The Guardian • Issue #1994

Qantas moves to terminate Enterprise Agreement

Qantas has applied to the Fair Work Commission to terminate its Long-Haul Cabin Crew agreement.

The first time in its history that Qantas has tried to terminate an enterprise agreement, the move comes just after an overwhelming 97.5 per cent of the eligible 2561 employees voted no against a proposed new deal in December last year.

Proposed changes included a two-year wage freeze, an increase in standby shifts, and an end to the payment of meal allowances in cash in foreign countries.

If successful, the termination would see workers placed on the modern award, cutting pay by up to thirty-seven per cent, as well as forcing crew to work up to eighty-eight extra hours each 56-day roster period.

The Flight Attendants Association of Australia’s (FAAA) national secretary Teri O’Toole accused Qantas of “taking advantage of a pandemic and employees that have been stood down for twenty months” by offering a new EBA that would leave international cabin crew significantly worse off.

“When other professions are being rewarded with pay increases or COVID payments, international cabin crew are having conditions stripped and no recognition for the risks of COVID exposure,” O’Toole said.

Qantas claims the decision to terminate the agreement was made due to twenty per  cent of its cabin crew workforce being permitted to work on only one type of aircraft under the current agreement.

However, the FAAA denies this, responding that “the FAAA is willing to allow all crew to work on all aircraft, just not on the terms put forward by the company.”

Speaking on Qantas’ agreement to terminate the agreement, O’Toole said that “this is a very disappointing decision, and one management should be ashamed of.”

“Qantas has received more taxpayer money than anyone else and now they want their employees to massively reduce pay and conditions.

“That’s not the Australia that the public should tolerate. The government needs to step in and ensure that the laws are not used to attack workers in the way that this airline is doing.”

ACTU President Michele O’Neill aired similar concerns, stating that “Qantas has received billions in taxpayer funds over the last two years. Now they are threatening workers to try and force through a deal, slash wages and keep more of our money for themselves.”

“Flight attendants are highly trained to deal with a wide range of incredibly difficult situations. They have made sacrifices again and again during the pandemic, and they have the full support of the union movement in this fight.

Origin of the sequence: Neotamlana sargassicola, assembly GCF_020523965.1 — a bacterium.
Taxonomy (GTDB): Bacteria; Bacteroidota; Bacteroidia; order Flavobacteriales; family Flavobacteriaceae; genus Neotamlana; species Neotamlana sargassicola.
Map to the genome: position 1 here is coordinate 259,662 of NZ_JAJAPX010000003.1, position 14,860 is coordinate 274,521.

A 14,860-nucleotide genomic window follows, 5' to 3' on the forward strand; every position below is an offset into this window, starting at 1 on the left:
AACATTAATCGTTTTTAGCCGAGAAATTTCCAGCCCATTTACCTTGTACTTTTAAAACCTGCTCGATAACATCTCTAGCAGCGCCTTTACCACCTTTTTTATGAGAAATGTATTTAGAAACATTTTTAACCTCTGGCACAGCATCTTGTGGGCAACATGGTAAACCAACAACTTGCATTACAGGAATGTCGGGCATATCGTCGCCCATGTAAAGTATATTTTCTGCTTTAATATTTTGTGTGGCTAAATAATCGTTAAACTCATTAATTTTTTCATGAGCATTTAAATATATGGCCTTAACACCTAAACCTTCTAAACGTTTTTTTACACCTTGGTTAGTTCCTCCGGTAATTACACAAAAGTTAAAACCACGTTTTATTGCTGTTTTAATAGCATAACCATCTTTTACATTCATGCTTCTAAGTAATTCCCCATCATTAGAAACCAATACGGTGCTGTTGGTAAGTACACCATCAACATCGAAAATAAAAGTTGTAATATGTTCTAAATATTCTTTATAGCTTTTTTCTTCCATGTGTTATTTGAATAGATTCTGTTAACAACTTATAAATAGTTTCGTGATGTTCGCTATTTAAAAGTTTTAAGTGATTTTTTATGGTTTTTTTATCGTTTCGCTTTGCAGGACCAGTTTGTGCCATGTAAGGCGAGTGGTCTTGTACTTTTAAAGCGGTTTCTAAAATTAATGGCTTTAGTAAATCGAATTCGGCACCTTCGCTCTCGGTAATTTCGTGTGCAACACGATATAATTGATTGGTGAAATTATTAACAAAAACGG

“Qantas should withdraw this threat, and should be condemned by the Morrison Government.”

The FAAA’s O’Toole has accused Qantas of using the stall in negotiations as an excuse to wind back hard fought for conditions.

“They’re making out that we’ve said no to everything,” she said.

“We’ve given them so much of what they wanted. We want to negotiate.

“I don’t think they want an agreement. I think this was their plan all along: to explode the EBA.”

The ACTU’s O’Neill has suggested that companies, including Qantas, Patrick Terminals, and Svitzer are rushing to unilaterally terminate agreements before the election due to the ALP’s promise to outlaw the practice if it wins the election.

“It looks to us like companies are seeing this moment as their best chance to cut workers’ wages and conditions, while Scott Morrison is in power.”

The termination of enterprise agreements has increased in frequency since the landmark 2015 Aurizon case in which the Fair Work Commission (FWC) allowed the rail company to terminate a dozen enterprise agreements.

O’Neill criticised the outcome, which she claims “set a bizarre precedent that somehow said that forcing unions and workers to bargain from the bare minimum was somehow in the public interest.”

“We reject that,” she said.

“It’s something that really puts a gun to the head of workers in the sense that it is such an extreme action. You can imagine the impact it would have where workers are told their simple choice is either go backwards by up to 50 per cent of your wages, or agree with the deal we want.”

University of Adelaide Professor Andrew Stewart said that while there was no guarantee an application would succeed, with the amount of Liberal appointees to the FWC, all from employer backgrounds, “chances are better than ever that you’ll get a sympathetic commissioner”.

The Fair Work Commission will hear arguments for and against the termination from 19th April to 22nd April.

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